by Ernest White II
PHOTO: ED PASCUZZI
Route: Bogotá-El Dorado (IATA: BOG/ICAO: SKBO)–Quito-Mariscal Sucre (UIO/SEQU)
Date: October 6, 2006
Aircraft: Boeing 757-200 (EI-CEY)
Seat: 28K (exit row)
Departure time: 2130
Arrival time: 2230
Passenger: Ernest White II
I arrived at the Avianca international economy check-in counter at 1945, due to miscalculations about Bogotá’s rush hour traffic, but with enough time to pass through the departure tax exemption line to be checked in. Unfortunately, the airline had six international departures within an hour of each other, so the line was lengthy. People who arrived in line after me magically ended up at the check-in counter before me, and despite the relative professionalism of the Avianca agents themselves, the check-in process consisted of the usual chaos and disorder typical of many Latin American airports.
Aircraft boarding began at 2101, with most passengers simultaneously rushing to the gate, disregarding the announcement of boarding by row. The announcement was made only in Spanish, although English and German could be heard spoken among the passengers.
Only about 40 passengers were on the Boeing 757-200, with a mere six, besides me, seated in the aft cabin. Although the interior of the airplane was clean, chipped paint along the aircraft doors and windows betrayed its age. The blue and red upholstery of the seats appeared recent, as did the Chevrolet-branded headrest covers. I claimed seat 28K, a window seat in the exit row facing a bulkhead and a flight attendant jump-seat.
The flight attendants—decked in navy blue pant suits, bright red shirts, and multicolored scarves—managed cabin preparations and seating in a pleasant and professional manner.
At 2122 the cabin door closed and the airplane pulled back from the Jetway two minutes later. All announcements made by the flight crew in Spanish were repeated in English, with the captain indicating a one-hour flight time, with visibility in Quito at 6km (4mi) due to haze.
As the aircraft taxied to the runway, the safety video was shown on the overhead monitors, which were spaced four rows apart. The newly produced video featured Spanish-speaking instructions with English subtitles, but after the introduction the video stopped, apparently because of a technical glitch. Flight attendants tried to restart the video twice, but each time there was sound but no picture. In a flash of improvisation, the attendants completed a traditional ‘live’ safety demonstration in both Spanish and English.
We took off from Runway 13R and passed over the glittering topaz grid of Bogotá before banking toward the southwest, just shy of the mountain range that hems in the city to the east. A full moon greeted us as it rose above the clouds scattered over the Colombian capital, lightning flashing in the far western corners of the sky.
Once at cruising altitude, a flight attendant passed out duty free shopping magazines and Ecuadorian immigration cards. The meal service began about 25 minutes into the flight, and the flight attendant was nice enough to set up my meal on a tray over the vacant seat next to me as I was occupied with filling out my immigration card. A cup of sweet but slightly burnt plantain chips, a package of Nabisco Club Social crackers, a tuna salad wrap, and a super-sweet brown-sugar-and-milk dessert bar comprised dinner. A surprisingly fresh tortilla enveloped the mediocre tuna salad, and a choice of soda, water, boxed fruit juices, coffee, and for-purchase alcohol were available to wash down the meal. There was no in-flight entertainment.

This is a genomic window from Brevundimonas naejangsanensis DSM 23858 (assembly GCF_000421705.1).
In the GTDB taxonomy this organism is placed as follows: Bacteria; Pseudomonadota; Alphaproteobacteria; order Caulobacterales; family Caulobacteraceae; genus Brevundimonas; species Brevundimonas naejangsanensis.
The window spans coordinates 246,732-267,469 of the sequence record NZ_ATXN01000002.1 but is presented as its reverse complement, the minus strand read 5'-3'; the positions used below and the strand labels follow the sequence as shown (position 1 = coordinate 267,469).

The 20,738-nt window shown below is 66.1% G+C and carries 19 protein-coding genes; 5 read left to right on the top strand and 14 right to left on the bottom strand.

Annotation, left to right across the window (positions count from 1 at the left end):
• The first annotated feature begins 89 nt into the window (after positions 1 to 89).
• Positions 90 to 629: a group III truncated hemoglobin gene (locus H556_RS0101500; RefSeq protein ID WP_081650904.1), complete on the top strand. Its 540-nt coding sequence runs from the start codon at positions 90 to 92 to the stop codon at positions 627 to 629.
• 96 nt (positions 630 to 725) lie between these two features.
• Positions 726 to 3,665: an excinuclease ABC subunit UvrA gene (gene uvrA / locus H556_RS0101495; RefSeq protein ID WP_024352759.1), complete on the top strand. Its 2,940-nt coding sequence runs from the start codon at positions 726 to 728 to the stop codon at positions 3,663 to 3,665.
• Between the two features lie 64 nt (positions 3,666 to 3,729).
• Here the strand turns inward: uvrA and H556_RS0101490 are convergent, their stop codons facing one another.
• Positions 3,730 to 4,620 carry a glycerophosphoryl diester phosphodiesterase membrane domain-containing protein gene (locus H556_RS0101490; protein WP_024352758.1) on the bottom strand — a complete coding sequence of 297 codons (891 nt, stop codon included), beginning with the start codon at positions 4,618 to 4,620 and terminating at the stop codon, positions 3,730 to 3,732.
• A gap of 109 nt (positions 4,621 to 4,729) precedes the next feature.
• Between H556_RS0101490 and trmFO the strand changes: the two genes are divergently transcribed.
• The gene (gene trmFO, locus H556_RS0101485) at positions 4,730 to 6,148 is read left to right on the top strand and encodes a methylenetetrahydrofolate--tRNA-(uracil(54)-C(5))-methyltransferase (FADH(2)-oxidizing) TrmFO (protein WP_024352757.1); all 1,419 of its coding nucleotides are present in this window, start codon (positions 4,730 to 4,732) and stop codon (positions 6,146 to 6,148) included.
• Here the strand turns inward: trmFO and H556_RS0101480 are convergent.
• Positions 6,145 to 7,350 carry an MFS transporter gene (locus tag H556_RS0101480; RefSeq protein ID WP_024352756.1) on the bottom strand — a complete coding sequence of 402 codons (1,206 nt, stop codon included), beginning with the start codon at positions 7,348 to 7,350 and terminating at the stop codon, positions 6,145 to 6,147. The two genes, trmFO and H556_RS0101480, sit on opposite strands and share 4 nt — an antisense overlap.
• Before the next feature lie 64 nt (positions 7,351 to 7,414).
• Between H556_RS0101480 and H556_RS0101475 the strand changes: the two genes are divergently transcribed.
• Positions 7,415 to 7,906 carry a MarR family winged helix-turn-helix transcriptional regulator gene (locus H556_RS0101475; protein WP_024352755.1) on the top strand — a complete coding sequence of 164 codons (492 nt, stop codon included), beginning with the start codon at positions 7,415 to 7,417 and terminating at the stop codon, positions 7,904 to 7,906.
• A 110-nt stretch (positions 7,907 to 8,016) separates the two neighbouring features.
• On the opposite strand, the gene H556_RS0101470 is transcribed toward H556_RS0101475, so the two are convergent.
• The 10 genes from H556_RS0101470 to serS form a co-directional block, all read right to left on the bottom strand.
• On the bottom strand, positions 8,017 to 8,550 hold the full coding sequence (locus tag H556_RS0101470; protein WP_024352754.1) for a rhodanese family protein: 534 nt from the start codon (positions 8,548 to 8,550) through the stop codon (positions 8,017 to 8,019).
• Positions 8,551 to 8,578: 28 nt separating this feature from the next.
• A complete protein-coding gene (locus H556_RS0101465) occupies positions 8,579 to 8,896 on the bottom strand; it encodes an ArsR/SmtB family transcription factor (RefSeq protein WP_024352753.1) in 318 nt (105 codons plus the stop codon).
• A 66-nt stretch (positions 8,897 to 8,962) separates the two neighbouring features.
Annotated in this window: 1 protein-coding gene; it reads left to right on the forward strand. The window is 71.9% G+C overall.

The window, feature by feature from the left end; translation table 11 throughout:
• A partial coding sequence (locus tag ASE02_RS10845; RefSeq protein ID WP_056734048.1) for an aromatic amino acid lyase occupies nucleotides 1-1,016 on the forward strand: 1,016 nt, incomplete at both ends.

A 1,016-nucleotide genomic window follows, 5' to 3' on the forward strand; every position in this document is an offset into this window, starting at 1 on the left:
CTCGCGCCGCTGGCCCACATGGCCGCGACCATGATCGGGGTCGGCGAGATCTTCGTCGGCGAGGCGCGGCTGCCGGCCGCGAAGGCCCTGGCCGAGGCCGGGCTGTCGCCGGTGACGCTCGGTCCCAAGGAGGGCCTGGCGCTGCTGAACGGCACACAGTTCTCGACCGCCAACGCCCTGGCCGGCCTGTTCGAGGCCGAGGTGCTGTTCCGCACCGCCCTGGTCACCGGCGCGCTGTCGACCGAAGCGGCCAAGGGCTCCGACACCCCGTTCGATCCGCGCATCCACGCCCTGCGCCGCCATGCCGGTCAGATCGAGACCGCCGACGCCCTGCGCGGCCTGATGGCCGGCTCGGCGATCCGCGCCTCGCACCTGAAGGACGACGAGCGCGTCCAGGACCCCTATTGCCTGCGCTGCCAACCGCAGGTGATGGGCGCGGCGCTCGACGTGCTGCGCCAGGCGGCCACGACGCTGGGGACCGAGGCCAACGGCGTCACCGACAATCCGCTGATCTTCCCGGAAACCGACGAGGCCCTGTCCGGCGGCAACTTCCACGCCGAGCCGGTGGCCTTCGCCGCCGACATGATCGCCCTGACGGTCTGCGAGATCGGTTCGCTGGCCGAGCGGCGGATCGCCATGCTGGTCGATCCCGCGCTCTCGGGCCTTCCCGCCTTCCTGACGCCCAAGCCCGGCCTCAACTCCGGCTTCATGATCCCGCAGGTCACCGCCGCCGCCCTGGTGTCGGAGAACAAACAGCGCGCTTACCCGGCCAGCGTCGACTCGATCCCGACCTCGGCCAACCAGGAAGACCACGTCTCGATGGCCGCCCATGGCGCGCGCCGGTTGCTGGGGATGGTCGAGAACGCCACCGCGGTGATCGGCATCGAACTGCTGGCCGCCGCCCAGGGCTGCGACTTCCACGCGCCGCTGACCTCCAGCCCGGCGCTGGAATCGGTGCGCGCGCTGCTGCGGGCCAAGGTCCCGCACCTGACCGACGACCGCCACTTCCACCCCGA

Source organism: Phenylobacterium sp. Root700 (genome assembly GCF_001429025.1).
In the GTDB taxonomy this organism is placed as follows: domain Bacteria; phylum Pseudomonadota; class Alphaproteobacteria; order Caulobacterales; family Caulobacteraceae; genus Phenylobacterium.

The 757 coursed quietly through the night sky over the spine of the Andes, dark mountaintops piercing the thin cloud cover like whales in the surf. Soon, the captain announced the descent into Quito, with “nice weather” and a temperature of 12°C (54°F). The northernmost suburbs of the city snaked into view like glowing lava from one of the surrounding volcanoes, and what should have been one of the shortest descents in the world was rendered longer by a circular approach from the south.
In contrast to the flat, dry lake basin on top of which sat Bogotá, the hilly topography of Quito gave the impression of the city rising up to meet the wheels of the airplane, instead of the airplane lowering itself to the ground. Reminiscent of descents into Chicago-O’Hare and Mexico City, the 757 cruised just a hair above houses, car dealerships, fast food joints, and office buildings before touching down on Runway 17 at 2236.
After a short taxi to the gate, the cabin door opened at 2242, and we disembarked into the thin air of the second highest capital city on Earth.
Compared with many Latin American airlines, Avianca rates good marks for solid, professional service; agreeable, bilingual cabin crews; and convenient connections through its Bogotá hub for domestic and other international destinations. However, the age of the fleet and lack of in-flight entertainment can make Avianca an unappealing choice for the price, especially as 757s and entertainment-less MD-83s are used on many medium-range stages between Colombia and other countries in North and South America.
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